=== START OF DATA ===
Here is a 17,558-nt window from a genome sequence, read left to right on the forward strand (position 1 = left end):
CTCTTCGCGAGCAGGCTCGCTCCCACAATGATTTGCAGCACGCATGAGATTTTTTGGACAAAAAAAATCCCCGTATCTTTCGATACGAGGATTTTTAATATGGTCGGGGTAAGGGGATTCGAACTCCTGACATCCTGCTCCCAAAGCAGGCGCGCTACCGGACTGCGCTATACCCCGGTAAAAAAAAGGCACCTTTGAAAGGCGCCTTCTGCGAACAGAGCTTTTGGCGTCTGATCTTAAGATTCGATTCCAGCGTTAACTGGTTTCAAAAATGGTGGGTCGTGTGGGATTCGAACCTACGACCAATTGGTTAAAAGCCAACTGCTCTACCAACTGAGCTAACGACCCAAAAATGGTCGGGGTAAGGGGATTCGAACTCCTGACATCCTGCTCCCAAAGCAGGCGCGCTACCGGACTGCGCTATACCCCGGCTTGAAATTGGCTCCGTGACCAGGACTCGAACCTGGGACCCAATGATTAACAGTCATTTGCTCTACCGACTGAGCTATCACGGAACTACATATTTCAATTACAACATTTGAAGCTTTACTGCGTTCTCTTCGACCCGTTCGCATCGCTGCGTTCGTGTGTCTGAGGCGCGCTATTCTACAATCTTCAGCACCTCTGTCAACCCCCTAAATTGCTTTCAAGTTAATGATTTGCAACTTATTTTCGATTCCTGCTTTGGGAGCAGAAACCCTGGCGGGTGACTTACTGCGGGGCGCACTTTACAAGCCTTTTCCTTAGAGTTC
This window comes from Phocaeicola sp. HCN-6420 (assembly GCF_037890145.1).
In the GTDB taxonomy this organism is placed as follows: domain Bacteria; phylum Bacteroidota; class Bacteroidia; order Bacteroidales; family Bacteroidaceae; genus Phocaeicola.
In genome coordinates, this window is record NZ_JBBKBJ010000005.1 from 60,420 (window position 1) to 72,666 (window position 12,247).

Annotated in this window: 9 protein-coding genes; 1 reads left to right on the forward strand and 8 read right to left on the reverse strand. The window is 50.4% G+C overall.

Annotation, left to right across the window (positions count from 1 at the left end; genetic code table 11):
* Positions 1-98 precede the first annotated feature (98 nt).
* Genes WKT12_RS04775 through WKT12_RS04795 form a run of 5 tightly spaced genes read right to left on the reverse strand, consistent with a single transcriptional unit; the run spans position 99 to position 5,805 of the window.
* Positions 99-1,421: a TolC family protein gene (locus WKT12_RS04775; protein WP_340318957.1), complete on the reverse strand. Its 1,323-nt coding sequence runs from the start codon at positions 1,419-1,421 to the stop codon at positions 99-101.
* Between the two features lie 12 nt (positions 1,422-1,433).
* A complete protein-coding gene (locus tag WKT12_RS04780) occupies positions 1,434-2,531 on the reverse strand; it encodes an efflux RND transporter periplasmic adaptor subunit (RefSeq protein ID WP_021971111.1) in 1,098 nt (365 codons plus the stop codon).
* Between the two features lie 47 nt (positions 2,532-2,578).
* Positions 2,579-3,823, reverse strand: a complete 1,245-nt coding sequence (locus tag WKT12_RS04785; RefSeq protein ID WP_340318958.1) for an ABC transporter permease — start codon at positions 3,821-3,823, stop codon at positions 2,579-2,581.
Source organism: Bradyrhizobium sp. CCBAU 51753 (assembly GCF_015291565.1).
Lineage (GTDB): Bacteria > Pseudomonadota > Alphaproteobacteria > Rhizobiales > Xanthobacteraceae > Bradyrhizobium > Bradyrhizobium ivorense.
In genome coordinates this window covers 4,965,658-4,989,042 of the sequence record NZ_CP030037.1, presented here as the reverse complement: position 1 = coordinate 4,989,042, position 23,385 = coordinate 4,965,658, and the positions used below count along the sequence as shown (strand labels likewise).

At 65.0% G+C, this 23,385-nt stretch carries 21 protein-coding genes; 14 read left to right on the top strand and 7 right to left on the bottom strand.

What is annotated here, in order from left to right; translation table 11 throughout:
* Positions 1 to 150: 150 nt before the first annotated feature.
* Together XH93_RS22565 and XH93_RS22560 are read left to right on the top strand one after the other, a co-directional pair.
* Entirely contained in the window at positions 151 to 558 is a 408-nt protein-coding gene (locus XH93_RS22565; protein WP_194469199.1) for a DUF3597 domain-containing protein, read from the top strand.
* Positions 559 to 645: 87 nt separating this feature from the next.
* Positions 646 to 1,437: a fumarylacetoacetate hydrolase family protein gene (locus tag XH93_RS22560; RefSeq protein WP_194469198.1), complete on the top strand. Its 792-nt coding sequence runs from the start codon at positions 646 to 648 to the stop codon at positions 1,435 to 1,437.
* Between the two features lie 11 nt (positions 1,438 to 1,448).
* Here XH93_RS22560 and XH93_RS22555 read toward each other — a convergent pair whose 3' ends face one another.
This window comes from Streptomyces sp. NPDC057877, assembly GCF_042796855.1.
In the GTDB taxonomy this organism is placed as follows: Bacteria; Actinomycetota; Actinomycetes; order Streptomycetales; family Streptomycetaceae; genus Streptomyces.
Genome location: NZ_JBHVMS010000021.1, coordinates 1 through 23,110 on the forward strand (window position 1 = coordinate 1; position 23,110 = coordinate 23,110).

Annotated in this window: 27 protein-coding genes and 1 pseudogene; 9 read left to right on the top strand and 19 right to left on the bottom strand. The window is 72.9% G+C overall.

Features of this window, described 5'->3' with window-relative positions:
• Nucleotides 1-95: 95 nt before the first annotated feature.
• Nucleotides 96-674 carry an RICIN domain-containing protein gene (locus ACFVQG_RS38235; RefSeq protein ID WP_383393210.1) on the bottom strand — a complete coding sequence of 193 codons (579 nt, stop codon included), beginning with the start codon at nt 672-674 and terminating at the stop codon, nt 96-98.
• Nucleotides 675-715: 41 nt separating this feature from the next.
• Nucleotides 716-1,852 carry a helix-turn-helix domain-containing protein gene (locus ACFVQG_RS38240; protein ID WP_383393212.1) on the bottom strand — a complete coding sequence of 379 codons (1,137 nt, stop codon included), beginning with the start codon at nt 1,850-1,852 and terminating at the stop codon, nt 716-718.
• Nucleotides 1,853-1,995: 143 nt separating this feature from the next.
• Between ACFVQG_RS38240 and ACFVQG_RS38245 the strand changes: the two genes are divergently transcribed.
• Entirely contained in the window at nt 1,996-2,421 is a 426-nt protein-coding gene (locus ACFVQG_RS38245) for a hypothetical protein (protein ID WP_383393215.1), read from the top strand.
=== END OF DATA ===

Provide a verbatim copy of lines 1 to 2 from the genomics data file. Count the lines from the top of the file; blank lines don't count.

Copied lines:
Here is a 17,558-nt window from a genome sequence, read left to right on the forward strand (position 1 = left end):
CTCTTCGCGAGCAGGCTCGCTCCCACAATGATTTGCAGCACGCATGAGATTTTTTGGACAAAAAAAATCCCCGTATCTTTCGATACGAGGATTTTTAATATGGTCGGGGTAAGGGGATTCGAACTCCTGACATCCTGCTCCCAAAGCAGGCGCGCTACCGGACTGCGCTATACCCCGGTAAAAAAAAGGCACCTTTGAAAGGCGCCTTCTGCGAACAGAGCTTTTGGCGTCTGATCTTAAGATTCGATTCCAGCGTTAACTGGTTTCAAAAATGGTGGGTCGTGTGGGATTCGAACCTACGACCAATTGGTTAAAAGCCAACTGCTCTACCAACTGAGCTAACGACCCAAAAATGGTCGGGGTAAGGGGATTCGAACTCCTGACATCCTGCTCCCAAAGCAGGCGCGCTACCGGACTGCGCTATACCCCGGCTTGAAATTGGCTCCGTGACCAGGACTCGAACCTGGGACCCAATGATTAACAGTCATTTGCTCTACCGACTGAGCTATCACGGAACTACATATTTCAATTACAACATTTGAAGCTTTACTGCGTTCTCTTCGACCCGTTCGCATCGCTGCGTTCGTGTGTCTGAGGCGCGCTATTCTACAATCTTCAGCACCTCTGTCAACCCCCTAAATTGCTTTCAAGTTAATGATTTGCAACTTATTTTCGATTCCTGCTTTGGGAGCAGAAACCCTGGCGGGTGACTTACTGCGGGGCGCACTTTACAAGCCTTTTCCTTAGAGTTC